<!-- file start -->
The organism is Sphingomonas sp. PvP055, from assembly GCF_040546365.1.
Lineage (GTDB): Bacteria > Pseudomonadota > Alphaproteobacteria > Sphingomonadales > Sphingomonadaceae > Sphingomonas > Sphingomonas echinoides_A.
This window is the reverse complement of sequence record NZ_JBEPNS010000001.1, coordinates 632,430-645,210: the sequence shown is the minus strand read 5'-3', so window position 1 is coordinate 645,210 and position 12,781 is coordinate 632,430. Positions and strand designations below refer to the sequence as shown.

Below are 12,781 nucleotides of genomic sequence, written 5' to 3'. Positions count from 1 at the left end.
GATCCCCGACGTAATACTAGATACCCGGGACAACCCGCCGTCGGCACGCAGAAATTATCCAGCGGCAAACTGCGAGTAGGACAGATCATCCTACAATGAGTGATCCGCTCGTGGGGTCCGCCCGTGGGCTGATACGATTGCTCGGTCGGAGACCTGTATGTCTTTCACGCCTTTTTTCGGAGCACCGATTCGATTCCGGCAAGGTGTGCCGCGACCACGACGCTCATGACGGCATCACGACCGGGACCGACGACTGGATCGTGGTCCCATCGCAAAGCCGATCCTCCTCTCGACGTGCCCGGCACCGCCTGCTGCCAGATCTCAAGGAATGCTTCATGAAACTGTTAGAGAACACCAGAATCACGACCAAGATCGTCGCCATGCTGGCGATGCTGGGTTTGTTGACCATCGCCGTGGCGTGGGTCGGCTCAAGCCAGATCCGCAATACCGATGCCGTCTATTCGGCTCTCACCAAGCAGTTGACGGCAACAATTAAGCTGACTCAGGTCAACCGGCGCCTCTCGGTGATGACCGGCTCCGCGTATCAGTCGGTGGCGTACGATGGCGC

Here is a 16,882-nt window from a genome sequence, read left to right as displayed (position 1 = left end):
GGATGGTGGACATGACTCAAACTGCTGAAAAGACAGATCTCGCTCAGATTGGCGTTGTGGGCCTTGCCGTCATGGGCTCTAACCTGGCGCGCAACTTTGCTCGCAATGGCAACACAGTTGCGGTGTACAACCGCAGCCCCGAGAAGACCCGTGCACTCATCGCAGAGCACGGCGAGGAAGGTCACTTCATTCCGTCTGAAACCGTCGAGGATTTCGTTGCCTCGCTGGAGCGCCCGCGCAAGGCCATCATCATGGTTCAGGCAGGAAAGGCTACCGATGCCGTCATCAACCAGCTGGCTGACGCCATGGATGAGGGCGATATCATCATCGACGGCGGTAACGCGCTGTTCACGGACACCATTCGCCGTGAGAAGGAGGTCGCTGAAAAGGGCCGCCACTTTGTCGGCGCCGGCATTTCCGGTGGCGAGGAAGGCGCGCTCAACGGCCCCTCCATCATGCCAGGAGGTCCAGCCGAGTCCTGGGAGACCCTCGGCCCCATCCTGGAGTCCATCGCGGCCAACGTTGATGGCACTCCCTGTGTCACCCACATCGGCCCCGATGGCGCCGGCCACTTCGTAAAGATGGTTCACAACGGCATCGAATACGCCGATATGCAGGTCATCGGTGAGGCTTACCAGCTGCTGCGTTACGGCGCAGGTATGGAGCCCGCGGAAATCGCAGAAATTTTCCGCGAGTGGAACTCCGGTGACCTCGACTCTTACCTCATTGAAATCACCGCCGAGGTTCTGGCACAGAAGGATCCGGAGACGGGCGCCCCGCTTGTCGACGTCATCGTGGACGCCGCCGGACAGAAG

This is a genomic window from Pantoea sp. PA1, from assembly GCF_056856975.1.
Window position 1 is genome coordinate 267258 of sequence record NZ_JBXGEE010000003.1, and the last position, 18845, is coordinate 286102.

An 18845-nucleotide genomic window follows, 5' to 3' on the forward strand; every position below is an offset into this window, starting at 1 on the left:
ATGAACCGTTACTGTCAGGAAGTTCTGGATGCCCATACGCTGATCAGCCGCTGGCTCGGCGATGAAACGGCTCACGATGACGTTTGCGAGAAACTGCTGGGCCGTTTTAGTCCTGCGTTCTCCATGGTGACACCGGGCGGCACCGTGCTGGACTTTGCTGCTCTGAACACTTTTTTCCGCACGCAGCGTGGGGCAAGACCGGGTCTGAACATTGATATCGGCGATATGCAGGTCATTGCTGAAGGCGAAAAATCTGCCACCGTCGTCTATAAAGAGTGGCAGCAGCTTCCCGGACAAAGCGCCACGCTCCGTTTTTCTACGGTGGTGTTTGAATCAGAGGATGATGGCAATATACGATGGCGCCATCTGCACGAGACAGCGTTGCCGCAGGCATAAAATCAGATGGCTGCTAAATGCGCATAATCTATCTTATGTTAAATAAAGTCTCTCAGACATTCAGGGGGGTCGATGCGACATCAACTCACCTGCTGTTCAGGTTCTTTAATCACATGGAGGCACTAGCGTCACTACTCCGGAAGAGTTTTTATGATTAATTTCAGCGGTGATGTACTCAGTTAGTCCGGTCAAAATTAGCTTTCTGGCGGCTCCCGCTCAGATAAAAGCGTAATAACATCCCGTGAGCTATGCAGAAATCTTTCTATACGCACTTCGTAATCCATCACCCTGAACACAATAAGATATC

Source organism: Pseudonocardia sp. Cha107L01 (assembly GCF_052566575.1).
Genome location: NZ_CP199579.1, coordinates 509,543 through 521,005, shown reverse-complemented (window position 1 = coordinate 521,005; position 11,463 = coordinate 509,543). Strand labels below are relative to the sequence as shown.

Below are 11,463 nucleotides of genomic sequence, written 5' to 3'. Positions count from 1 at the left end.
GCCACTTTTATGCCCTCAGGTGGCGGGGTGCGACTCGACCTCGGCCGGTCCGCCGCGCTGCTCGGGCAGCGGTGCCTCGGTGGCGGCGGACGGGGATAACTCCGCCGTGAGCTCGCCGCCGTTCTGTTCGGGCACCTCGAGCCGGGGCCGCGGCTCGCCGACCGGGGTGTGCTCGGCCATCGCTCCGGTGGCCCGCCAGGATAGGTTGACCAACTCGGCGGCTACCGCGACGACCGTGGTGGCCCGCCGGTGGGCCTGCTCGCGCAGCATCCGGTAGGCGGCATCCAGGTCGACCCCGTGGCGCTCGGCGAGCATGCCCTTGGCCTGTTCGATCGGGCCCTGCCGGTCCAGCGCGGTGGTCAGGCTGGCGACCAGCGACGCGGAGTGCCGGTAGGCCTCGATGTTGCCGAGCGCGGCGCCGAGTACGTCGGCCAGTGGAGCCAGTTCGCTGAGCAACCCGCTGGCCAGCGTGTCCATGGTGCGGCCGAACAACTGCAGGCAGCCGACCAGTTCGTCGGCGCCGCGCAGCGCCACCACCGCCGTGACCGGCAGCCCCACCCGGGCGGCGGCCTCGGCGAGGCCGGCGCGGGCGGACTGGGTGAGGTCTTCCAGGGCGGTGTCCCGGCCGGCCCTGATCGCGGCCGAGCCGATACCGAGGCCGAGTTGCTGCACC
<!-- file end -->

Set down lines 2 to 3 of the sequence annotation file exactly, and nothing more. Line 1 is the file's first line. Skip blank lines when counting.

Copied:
Lineage (GTDB): Bacteria > Pseudomonadota > Alphaproteobacteria > Sphingomonadales > Sphingomonadaceae > Sphingomonas > Sphingomonas echinoides_A.
This window is the reverse complement of sequence record NZ_JBEPNS010000001.1, coordinates 632,430-645,210: the sequence shown is the minus strand read 5'-3', so window position 1 is coordinate 645,210 and position 12,781 is coordinate 632,430. Positions and strand designations below refer to the sequence as shown.